New European Due Diligence Guidance Published

News / New European Due Diligence Guidance Published

The Financial Action Task Force (FATF) has identified "forced labor" as one of the specified types of crime, and as a result, most countries' national Anti-Money Laundering (AML)/Countering Terrorist Financing (CFT) legislation includes it. On July 12th, the European Commission and the European External Actions Service (EEAS) issued due diligence guidelines for EU firms to control the danger of forced labor in their operations and supply chains. The non-binding guideline aims to give European businesses practical information on how to adopt effective human rights due diligence processes in their supply chains to mitigate forced labor threats and related money laundering (ML) and terrorist financing (TF) risks. It also provided an outline of international guidelines and norms on responsible business conduct and due diligence that are relevant to the fight against forced labor, such as the UN Guiding Principles on Business and Human Rights (UNGPs), the OECD Due Diligence Guidance For Responsible Business Conduct, and the ILO fundamental conventions.

 AML in germany, netherlands, france, spain

New European Due Diligence Guideline Keypoints

The guideline is intended to fulfill one of the cornerstones of the EU's new trade strategy, which is to support sustainable and responsible supply chains. Prior to the Commission's planned legislative proposal on Sustainable Corporate Governance, it advises EU firms to take necessary steps to mitigate forced labor risk in their supply chains. Companies operating throughout all sectors in the EU will be subject to mandatory and actionable human rights and environmental due diligence commitments, including necessities to address child and forced labor problems in supply chains, under the newly proposed legislation announced as part of the Commission's 2021 Work Programme.

The following is a summary of the guidance's particular suggestions for the due diligence process and mitigation actions:

  • Due diligence should be appropriate to the conditions and context of each firm, such as its size, risk profile, and supply chain network specificities.
  • Policies and management systems should be customized, and a zero-tolerance approach for forced labor should be established. These mechanisms should make it clear that reporting concerns or incidents of forced labor will not result in retaliation for suppliers or employees. Key corporate employees should also be educated on what constitutes forced labor.

examination of due diligence types such as CDD, EDD, VDD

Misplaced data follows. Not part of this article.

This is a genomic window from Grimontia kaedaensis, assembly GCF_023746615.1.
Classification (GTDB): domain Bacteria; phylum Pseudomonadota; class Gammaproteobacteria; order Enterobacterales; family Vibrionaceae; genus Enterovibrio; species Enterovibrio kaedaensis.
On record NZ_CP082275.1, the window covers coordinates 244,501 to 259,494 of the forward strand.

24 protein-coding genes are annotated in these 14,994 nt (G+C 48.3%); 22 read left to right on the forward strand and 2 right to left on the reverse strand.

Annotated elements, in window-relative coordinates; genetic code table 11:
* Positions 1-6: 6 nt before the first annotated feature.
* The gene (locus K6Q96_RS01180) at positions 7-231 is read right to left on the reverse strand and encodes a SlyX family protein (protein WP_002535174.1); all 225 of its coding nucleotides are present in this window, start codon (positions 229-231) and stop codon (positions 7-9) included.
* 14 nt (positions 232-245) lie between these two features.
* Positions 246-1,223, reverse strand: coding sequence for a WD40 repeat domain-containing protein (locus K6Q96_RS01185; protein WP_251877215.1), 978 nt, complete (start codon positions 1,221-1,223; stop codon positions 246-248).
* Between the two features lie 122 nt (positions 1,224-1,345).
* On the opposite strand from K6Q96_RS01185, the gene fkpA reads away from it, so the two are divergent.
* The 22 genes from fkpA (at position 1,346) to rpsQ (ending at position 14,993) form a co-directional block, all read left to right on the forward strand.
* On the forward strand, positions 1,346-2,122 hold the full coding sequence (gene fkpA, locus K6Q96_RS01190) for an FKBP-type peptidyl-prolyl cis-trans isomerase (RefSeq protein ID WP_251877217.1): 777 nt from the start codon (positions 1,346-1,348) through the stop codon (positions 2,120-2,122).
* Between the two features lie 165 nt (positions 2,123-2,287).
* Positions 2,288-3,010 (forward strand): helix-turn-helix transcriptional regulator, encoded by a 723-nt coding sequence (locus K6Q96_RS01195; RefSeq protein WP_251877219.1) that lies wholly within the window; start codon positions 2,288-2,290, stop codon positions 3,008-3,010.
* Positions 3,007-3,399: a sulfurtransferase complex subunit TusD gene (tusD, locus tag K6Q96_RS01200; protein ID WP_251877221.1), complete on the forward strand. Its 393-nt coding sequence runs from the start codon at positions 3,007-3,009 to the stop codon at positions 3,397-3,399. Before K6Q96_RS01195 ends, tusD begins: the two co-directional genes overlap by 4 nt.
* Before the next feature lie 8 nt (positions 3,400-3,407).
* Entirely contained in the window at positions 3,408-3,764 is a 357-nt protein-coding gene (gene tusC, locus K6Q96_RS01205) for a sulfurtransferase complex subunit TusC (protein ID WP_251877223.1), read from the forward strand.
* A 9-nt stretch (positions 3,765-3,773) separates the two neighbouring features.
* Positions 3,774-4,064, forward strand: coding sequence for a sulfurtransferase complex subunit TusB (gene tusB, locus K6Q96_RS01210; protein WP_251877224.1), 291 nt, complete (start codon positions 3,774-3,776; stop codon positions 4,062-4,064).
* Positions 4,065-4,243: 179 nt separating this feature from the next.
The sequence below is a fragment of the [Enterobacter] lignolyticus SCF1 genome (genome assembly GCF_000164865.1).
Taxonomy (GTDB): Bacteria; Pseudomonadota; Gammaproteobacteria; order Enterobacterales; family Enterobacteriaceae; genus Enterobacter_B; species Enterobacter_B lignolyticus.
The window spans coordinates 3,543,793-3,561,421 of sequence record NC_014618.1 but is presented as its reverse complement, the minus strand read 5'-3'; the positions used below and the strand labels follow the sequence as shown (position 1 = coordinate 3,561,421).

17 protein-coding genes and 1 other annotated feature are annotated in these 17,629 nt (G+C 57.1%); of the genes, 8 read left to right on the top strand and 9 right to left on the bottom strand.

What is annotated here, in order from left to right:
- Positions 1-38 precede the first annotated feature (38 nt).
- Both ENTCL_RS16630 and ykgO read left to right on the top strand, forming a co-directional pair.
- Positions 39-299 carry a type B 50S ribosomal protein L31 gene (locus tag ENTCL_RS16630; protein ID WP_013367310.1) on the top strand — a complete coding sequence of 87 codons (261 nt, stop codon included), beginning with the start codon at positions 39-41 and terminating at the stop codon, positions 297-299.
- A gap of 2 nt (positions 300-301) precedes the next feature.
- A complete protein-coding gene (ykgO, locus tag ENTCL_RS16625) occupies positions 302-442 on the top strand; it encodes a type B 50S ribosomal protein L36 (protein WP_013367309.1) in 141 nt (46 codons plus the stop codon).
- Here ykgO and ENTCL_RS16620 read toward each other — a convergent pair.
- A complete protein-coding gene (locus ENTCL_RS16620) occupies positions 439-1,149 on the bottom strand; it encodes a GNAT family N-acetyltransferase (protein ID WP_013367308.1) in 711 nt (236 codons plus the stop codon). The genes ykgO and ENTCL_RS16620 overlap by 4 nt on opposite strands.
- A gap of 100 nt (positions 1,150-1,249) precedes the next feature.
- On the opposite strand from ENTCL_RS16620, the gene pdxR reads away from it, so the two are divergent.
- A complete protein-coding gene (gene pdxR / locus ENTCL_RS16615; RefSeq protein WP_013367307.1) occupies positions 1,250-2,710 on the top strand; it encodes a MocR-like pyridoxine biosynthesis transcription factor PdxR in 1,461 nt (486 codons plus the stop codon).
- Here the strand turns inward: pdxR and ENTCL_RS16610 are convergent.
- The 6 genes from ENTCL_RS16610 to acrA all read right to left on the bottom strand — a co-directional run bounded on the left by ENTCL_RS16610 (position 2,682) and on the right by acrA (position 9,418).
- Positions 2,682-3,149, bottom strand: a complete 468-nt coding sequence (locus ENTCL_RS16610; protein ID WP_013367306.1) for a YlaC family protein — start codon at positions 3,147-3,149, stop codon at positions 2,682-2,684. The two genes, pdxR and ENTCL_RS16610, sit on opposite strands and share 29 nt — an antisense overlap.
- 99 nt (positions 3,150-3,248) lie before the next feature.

When analyzing their operations and supply chains for instances of forced labor, businesses should look for the following red flags:

  1. Legal regimes that prohibit nonviolent strike action, nations with prison labor policies and programs, and countries that have not signed the ILO's core agreements are all risk factors.
  2. The absence of written employment contracts, the existence of informally employed individuals, and the hiring of migrant workers are all risk factors for migration and informality.
  3. Debt risk indicators include the availability of credit and debit schemes for employees, as well as incidents of physical or psychological abuse, aggression, or harassment.

Companies that take measures to address the risk of forced labor may disengage from suppliers or business partners or maintain the relationship while remaining engaged to prevent or reduce the potential impact of forced labor practices in terms of affecting government policy and factory employment prospects. Where the business connection is sustained, the advice includes practical recommendations for responsible disengagement, including providing adequate financial support to suppliers and business partners to complete agreed-upon remedial action plans.

Financial institutions should verify whether they have any links with countries, industries, goods, or businesses identified by the global and local regulatory bodies as part of their AML/CFT monitoring activities.

Sanction Scanner recommends that financial institutions should employ sophisticated compliance programs to recognize better and handle the dangers of forced labor in global supply chains.

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